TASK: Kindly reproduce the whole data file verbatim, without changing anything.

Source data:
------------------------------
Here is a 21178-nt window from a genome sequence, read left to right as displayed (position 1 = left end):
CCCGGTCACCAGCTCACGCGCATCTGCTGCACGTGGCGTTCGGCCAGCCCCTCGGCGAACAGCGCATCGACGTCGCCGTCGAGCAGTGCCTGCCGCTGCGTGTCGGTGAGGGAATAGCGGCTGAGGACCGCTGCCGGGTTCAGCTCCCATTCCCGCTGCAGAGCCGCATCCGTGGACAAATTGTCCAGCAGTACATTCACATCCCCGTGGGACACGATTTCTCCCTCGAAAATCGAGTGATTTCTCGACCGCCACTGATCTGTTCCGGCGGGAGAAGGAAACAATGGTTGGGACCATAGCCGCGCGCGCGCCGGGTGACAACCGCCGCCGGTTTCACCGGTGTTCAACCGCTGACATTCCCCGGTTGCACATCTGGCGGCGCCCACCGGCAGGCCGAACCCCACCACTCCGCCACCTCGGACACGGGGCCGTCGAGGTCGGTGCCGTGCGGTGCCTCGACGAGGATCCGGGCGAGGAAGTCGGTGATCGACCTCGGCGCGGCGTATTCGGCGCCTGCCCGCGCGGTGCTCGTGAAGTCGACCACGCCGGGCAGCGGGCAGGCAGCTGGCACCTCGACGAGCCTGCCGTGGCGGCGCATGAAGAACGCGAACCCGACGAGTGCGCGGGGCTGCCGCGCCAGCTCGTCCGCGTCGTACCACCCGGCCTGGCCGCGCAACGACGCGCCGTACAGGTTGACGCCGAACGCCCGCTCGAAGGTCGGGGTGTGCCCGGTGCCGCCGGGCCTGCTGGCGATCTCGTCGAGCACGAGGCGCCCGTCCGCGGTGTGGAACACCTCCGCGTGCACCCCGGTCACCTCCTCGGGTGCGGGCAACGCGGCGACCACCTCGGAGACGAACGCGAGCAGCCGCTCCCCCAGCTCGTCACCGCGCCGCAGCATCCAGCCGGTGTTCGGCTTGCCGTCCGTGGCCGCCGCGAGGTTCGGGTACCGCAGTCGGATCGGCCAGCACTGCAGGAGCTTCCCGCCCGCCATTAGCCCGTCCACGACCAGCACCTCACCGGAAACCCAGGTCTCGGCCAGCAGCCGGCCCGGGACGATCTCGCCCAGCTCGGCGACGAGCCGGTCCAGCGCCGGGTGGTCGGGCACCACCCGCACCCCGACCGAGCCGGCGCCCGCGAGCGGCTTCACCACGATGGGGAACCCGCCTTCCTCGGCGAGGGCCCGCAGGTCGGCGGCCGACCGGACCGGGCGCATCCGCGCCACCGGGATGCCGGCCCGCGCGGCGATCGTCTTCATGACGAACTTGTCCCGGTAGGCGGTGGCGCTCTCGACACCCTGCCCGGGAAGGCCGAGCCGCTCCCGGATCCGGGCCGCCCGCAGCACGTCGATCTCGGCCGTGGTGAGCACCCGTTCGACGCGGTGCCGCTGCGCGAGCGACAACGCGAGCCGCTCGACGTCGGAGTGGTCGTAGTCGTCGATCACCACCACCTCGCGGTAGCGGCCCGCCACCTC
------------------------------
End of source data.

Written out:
Here is a 21178-nt window from a genome sequence, read left to right as displayed (position 1 = left end):
CCCGGTCACCAGCTCACGCGCATCTGCTGCACGTGGCGTTCGGCCAGCCCCTCGGCGAACAGCGCATCGACGTCGCCGTCGAGCAGTGCCTGCCGCTGCGTGTCGGTGAGGGAATAGCGGCTGAGGACCGCTGCCGGGTTCAGCTCCCATTCCCGCTGCAGAGCCGCATCCGTGGACAAATTGTCCAGCAGTACATTCACATCCCCGTGGGACACGATTTCTCCCTCGAAAATCGAGTGATTTCTCGACCGCCACTGATCTGTTCCGGCGGGAGAAGGAAACAATGGTTGGGACCATAGCCGCGCGCGCGCCGGGTGACAACCGCCGCCGGTTTCACCGGTGTTCAACCGCTGACATTCCCCGGTTGCACATCTGGCGGCGCCCACCGGCAGGCCGAACCCCACCACTCCGCCACCTCGGACACGGGGCCGTCGAGGTCGGTGCCGTGCGGTGCCTCGACGAGGATCCGGGCGAGGAAGTCGGTGATCGACCTCGGCGCGGCGTATTCGGCGCCTGCCCGCGCGGTGCTCGTGAAGTCGACCACGCCGGGCAGCGGGCAGGCAGCTGGCACCTCGACGAGCCTGCCGTGGCGGCGCATGAAGAACGCGAACCCGACGAGTGCGCGGGGCTGCCGCGCCAGCTCGTCCGCGTCGTACCACCCGGCCTGGCCGCGCAACGACGCGCCGTACAGGTTGACGCCGAACGCCCGCTCGAAGGTCGGGGTGTGCCCGGTGCCGCCGGGCCTGCTGGCGATCTCGTCGAGCACGAGGCGCCCGTCCGCGGTGTGGAACACCTCCGCGTGCACCCCGGTCACCTCCTCGGGTGCGGGCAACGCGGCGACCACCTCGGAGACGAACGCGAGCAGCCGCTCCCCCAGCTCGTCACCGCGCCGCAGCATCCAGCCGGTGTTCGGCTTGCCGTCCGTGGCCGCCGCGAGGTTCGGGTACCGCAGTCGGATCGGCCAGCACTGCAGGAGCTTCCCGCCCGCCATTAGCCCGTCCACGACCAGCACCTCACCGGAAACCCAGGTCTCGGCCAGCAGCCGGCCCGGGACGATCTCGCCCAGCTCGGCGACGAGCCGGTCCAGCGCCGGGTGGTCGGGCACCACCCGCACCCCGACCGAGCCGGCGCCCGCGAGCGGCTTCACCACGATGGGGAACCCGCCTTCCTCGGCGAGGGCCCGCAGGTCGGCGGCCGACCGGACCGGGCGCATCCGCGCCACCGGGATGCCGGCCCGCGCGGCGATCGTCTTCATGACGAACTTGTCCCGGTAGGCGGTGGCGCTCTCGACACCCTGCCCGGGAAGGCCGAGCCGCTCCCGGATCCGGGCCGCCCGCAGCACGTCGATCTCGGCCGTGGTGAGCACCCGTTCGACGCGGTGCCGCTGCGCGAGCGACAACGCGAGCCGCTCGACGTCGGAGTGGTCGTAGTCGTCGATCACCACCACCTCGCGGTAGCGGCCCGCCACCTC